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Groundwater is water located beneath the ground surface in soil pore spaces and in the fractures of lithologic formations. A unit of rock or an unconsolidated deposit is called an aquifer when it can yield a usable quantity of water. The depth at which soil pore spaces or fractures and voids in rock become completely saturated with water is called the water table. Groundwater is recharged from, and eventually flows to, the surface naturally; natural discharge often occurs at springs and seeps, streams and can form oases or wetlands. Groundwater is also often withdrawn for agricultural, municipal and industrial use by constructing and operating extraction wells. The study of the distribution and movement of groundwater is hydrogeology, also called groundwater hydrology.

Typically, groundwater is thought of as liquid water flowing through shallow aquifers, but technically it can also include soil moisture, permafrost (frozen soil), immobile water in very low permeability bedrock, and deep geothermal or oil formation water. Groundwater is hypothesized to provide lubrication that can possibly influence the movement of faults. It is likely that much of the Earth's subsurface contains some water, which may be mixed with other fluids in some instances. Groundwater may not be confined only to the Earth. The formation of some of the landforms observed on Mars may have been influenced by groundwater. There is also evidence that liquid water may also exist in the subsurface of Jupiter's moon Europa.


An aquifer is a layer of relatively porous substrate that contains and transmits groundwater. When water can flow directly between the surface and the saturated zone of an aquifer, the aquifer is unconfined. Because water tends to flow downward due to gravity, the deeper parts of unconfined aquifers are usually more saturated with groundwater.

The upper level of this saturated layer of an unconfined aquifer is called the water table or phreatic surface. Below the water table, where generally all pore spaces are saturated with water is the phreatic zone.

Substrate with relatively low porosity that permits limited transmission of groundwater is known as an aquitard. An aquiclude is a substrate with porosity that is so low it is virtually impermeable to groundwater.

A confined aquifer is an aquifer that is overlain by a relatively impermeable layer of rock or substrate such as an aquiclude or aquitard. If a confined aquifer follows a downward grade from its recharge zone, groundwater can become pressurized as it flows. This can create artesian wells that flow freely without the need of a pump or rise to a higher elevation than the static water table at the above, unconfined aquifer.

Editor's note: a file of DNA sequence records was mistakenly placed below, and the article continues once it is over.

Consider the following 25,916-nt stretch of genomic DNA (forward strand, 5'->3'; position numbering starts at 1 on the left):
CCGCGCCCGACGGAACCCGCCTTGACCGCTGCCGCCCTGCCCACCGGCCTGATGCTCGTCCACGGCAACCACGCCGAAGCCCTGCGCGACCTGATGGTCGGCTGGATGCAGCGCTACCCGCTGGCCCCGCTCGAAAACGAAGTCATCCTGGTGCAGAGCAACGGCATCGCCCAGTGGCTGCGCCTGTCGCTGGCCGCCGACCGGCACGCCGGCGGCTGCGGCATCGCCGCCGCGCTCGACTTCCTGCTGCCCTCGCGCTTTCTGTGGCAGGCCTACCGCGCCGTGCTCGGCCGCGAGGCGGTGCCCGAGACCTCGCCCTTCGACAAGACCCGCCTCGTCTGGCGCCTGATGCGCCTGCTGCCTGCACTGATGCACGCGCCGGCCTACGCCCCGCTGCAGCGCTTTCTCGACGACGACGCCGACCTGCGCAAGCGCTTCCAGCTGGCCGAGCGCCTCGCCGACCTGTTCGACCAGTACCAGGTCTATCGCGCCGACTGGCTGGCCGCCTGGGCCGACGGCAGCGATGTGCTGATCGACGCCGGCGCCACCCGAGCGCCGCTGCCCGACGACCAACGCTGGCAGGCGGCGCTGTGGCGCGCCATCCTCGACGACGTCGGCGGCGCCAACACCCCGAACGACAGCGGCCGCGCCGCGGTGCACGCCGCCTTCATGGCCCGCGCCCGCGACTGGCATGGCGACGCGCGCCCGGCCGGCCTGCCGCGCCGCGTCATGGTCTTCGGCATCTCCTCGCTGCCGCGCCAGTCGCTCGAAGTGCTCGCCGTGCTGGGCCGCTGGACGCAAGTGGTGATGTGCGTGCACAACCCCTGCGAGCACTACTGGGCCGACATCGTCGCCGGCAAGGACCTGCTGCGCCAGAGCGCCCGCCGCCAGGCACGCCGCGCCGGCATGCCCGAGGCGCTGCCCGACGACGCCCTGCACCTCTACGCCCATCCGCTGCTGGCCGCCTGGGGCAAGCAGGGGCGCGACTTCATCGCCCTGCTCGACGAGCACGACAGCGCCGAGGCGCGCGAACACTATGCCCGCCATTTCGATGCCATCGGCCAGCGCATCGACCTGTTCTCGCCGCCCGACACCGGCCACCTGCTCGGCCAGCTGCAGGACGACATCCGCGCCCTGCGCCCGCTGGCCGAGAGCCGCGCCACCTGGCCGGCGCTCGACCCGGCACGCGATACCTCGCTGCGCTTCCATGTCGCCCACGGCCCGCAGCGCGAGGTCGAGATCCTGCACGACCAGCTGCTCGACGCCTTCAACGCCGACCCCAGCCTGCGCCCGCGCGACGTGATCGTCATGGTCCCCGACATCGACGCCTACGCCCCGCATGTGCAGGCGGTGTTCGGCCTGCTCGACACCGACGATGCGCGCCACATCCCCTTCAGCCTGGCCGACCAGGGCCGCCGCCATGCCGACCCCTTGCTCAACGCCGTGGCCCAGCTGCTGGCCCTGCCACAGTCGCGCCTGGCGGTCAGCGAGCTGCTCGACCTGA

The characteristics of aquifers vary with the geology and structure of the substrate and topography in which they occur. Generally, the more productive and useful aquifers occur in sedimentary geologic formations. By comparison, weathered and fractured crystalline rocks yield relatively smaller quantities of groundwater in many environments. Unconsolidated to poorly cemented alluvial materials that have accumulated as valley-filling sediments in major river valleys and geologically subsiding structural basins are included among the most productive sources of groundwater.

The high specific heat capacity of water and the insulating effect of soil and rock can mitigate the effects of climate and maintain groundwater at a relatively steady temperature. In some places where groundwater temperatures are maintained by this effect at about 50°F/10°C, groundwater can be used for controlling the temperature inside structures at the surface. For example, during hot weather relatively cool groundwater can be pumped through radiators in a home and then returned to the ground in another well. During cold seasons, because it is relatively warm, the water can be used in the same way as a source of heat for heat pumps that is much more efficient than using air. The relatively constant temperature of groundwater can also be used for heat pumps.

Aquifers can be saline, fresh, or brackish. Most of the the groundwater contained in aquifers is saline, particularly within deeper sources. Nevertheless, more than 90% of the world's non-frozen freshwater supplies are stored in aquifers[1].

External links


  1. Groundwater Principles, Scottish Environmental Protection Agency (SEPA)., accessed 27 May 2008

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